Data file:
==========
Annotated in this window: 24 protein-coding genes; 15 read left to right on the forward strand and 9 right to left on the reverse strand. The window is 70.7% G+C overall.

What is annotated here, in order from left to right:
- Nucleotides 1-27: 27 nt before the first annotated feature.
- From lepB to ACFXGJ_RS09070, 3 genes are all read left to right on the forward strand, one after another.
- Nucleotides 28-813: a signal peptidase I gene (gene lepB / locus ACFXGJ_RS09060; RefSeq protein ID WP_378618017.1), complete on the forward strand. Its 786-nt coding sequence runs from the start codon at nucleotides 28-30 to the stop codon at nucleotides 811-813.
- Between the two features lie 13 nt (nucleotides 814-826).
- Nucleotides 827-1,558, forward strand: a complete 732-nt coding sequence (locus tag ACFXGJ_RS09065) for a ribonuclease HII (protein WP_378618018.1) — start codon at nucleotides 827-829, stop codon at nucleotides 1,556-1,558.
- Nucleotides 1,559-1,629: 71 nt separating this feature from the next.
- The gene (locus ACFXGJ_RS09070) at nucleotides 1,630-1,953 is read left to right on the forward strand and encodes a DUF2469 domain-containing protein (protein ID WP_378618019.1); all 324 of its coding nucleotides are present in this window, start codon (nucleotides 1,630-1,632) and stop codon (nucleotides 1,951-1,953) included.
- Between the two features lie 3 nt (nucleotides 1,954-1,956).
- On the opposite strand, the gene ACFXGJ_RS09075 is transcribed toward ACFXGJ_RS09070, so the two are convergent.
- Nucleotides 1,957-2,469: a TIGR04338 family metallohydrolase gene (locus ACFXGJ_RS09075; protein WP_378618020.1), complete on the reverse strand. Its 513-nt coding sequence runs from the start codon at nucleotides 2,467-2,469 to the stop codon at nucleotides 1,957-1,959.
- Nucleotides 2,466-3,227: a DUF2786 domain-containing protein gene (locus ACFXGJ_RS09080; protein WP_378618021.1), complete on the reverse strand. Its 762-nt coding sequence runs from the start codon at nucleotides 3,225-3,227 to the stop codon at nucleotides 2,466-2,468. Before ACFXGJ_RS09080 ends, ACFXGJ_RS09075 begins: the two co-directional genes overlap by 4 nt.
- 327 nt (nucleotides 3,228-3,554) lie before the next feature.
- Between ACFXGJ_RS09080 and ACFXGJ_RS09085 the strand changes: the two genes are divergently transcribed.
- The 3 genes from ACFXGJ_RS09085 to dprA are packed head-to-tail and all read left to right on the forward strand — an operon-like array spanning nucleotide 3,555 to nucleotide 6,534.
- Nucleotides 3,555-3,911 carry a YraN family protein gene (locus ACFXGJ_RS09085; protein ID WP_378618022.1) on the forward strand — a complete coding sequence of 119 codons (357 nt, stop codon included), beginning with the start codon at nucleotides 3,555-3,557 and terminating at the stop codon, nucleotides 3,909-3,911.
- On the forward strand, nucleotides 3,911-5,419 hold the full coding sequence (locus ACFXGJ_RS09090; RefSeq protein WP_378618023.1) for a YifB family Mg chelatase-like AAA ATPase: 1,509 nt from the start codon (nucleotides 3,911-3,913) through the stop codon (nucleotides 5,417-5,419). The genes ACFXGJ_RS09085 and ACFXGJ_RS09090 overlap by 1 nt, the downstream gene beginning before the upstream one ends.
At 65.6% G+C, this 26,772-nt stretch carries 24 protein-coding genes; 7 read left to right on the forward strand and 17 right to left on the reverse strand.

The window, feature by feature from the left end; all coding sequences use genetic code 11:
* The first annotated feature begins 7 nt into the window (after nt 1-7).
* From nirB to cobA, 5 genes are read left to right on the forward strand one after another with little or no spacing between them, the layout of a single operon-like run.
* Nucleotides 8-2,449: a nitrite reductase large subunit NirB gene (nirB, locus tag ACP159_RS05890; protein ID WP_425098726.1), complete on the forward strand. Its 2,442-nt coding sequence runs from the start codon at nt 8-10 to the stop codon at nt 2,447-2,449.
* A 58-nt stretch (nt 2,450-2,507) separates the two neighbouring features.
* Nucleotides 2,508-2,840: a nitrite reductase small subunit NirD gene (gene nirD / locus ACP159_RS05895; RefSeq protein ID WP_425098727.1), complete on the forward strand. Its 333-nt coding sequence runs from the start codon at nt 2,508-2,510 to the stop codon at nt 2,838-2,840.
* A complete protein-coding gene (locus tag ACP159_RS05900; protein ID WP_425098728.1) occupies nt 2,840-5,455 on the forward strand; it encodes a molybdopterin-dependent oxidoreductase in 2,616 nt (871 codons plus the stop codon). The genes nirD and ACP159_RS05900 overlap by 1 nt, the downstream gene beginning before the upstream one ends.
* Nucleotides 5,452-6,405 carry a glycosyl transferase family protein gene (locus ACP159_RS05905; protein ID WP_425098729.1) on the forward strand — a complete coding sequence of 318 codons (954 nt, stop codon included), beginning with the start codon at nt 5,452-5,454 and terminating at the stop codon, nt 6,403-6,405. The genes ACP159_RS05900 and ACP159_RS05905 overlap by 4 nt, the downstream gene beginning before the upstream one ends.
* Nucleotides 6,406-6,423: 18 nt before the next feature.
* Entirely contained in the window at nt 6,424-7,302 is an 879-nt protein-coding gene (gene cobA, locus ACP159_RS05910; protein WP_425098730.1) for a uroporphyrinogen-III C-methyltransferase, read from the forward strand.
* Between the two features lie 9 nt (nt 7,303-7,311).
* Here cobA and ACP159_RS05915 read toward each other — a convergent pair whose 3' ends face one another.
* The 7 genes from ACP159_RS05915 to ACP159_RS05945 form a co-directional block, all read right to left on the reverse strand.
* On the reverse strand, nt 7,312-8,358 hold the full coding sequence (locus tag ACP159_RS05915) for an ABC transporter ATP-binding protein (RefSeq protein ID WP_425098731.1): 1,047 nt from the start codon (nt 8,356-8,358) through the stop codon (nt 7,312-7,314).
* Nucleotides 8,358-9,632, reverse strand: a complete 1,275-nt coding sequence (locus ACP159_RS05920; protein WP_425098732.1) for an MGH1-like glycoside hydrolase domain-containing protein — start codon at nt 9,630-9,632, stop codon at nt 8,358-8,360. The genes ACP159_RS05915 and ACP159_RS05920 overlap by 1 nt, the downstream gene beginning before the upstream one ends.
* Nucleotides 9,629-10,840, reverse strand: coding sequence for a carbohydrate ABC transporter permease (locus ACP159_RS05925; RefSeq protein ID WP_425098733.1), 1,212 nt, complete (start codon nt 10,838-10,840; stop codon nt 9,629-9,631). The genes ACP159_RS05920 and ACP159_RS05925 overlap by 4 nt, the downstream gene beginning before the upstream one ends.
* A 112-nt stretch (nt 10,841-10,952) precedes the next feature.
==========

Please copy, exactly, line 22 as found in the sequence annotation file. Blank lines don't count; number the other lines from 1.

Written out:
* From nirB to cobA, 5 genes are read left to right on the forward strand one after another with little or no spacing between them, the layout of a single operon-like run.